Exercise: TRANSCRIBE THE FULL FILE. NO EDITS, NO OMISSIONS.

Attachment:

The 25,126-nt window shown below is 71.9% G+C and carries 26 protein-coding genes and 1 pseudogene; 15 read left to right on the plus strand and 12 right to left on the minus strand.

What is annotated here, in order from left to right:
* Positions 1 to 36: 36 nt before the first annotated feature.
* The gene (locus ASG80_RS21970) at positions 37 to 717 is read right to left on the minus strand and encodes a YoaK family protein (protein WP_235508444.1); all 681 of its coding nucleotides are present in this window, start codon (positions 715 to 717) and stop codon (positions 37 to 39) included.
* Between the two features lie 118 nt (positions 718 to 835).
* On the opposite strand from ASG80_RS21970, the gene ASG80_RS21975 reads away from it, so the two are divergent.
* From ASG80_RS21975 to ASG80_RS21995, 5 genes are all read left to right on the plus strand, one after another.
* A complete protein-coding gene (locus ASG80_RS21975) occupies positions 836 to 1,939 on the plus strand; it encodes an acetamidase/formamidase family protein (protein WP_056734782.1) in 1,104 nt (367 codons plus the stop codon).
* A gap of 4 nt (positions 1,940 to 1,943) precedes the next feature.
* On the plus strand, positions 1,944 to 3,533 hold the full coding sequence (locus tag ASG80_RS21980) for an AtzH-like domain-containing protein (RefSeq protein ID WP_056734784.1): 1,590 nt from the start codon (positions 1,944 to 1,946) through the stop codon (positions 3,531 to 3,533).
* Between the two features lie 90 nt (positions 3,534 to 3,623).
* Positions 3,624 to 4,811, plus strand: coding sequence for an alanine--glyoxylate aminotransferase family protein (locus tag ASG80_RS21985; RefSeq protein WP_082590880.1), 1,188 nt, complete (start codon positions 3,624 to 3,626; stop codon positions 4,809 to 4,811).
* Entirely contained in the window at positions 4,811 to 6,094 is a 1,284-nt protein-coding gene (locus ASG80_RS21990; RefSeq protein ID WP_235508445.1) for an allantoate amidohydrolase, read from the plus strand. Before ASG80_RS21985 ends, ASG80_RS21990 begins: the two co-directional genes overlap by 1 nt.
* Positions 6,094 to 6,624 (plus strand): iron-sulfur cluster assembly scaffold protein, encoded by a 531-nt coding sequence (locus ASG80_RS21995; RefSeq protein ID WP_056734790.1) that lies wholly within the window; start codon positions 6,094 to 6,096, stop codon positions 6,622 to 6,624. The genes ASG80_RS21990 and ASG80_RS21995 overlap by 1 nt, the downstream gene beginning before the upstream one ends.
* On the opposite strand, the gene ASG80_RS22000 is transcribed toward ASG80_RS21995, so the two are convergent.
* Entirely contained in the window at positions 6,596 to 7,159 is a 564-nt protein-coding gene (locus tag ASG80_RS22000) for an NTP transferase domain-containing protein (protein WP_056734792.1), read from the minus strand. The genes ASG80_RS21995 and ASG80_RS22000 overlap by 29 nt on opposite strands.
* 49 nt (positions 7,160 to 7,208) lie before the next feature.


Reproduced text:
The 25,126-nt window shown below is 71.9% G+C and carries 26 protein-coding genes and 1 pseudogene; 15 read left to right on the plus strand and 12 right to left on the minus strand.

What is annotated here, in order from left to right:
* Positions 1 to 36: 36 nt before the first annotated feature.
* The gene (locus ASG80_RS21970) at positions 37 to 717 is read right to left on the minus strand and encodes a YoaK family protein (protein WP_235508444.1); all 681 of its coding nucleotides are present in this window, start codon (positions 715 to 717) and stop codon (positions 37 to 39) included.
* Between the two features lie 118 nt (positions 718 to 835).
* On the opposite strand from ASG80_RS21970, the gene ASG80_RS21975 reads away from it, so the two are divergent.
* From ASG80_RS21975 to ASG80_RS21995, 5 genes are all read left to right on the plus strand, one after another.
* A complete protein-coding gene (locus ASG80_RS21975) occupies positions 836 to 1,939 on the plus strand; it encodes an acetamidase/formamidase family protein (protein WP_056734782.1) in 1,104 nt (367 codons plus the stop codon).
* A gap of 4 nt (positions 1,940 to 1,943) precedes the next feature.
* On the plus strand, positions 1,944 to 3,533 hold the full coding sequence (locus tag ASG80_RS21980) for an AtzH-like domain-containing protein (RefSeq protein ID WP_056734784.1): 1,590 nt from the start codon (positions 1,944 to 1,946) through the stop codon (positions 3,531 to 3,533).
* Between the two features lie 90 nt (positions 3,534 to 3,623).
* Positions 3,624 to 4,811, plus strand: coding sequence for an alanine--glyoxylate aminotransferase family protein (locus tag ASG80_RS21985; RefSeq protein WP_082590880.1), 1,188 nt, complete (start codon positions 3,624 to 3,626; stop codon positions 4,809 to 4,811).
* Entirely contained in the window at positions 4,811 to 6,094 is a 1,284-nt protein-coding gene (locus ASG80_RS21990; RefSeq protein ID WP_235508445.1) for an allantoate amidohydrolase, read from the plus strand. Before ASG80_RS21985 ends, ASG80_RS21990 begins: the two co-directional genes overlap by 1 nt.
* Positions 6,094 to 6,624 (plus strand): iron-sulfur cluster assembly scaffold protein, encoded by a 531-nt coding sequence (locus ASG80_RS21995; RefSeq protein ID WP_056734790.1) that lies wholly within the window; start codon positions 6,094 to 6,096, stop codon positions 6,622 to 6,624. The genes ASG80_RS21990 and ASG80_RS21995 overlap by 1 nt, the downstream gene beginning before the upstream one ends.
* On the opposite strand, the gene ASG80_RS22000 is transcribed toward ASG80_RS21995, so the two are convergent.
* Entirely contained in the window at positions 6,596 to 7,159 is a 564-nt protein-coding gene (locus tag ASG80_RS22000) for an NTP transferase domain-containing protein (protein WP_056734792.1), read from the minus strand. The genes ASG80_RS21995 and ASG80_RS22000 overlap by 29 nt on opposite strands.
* 49 nt (positions 7,160 to 7,208) lie before the next feature.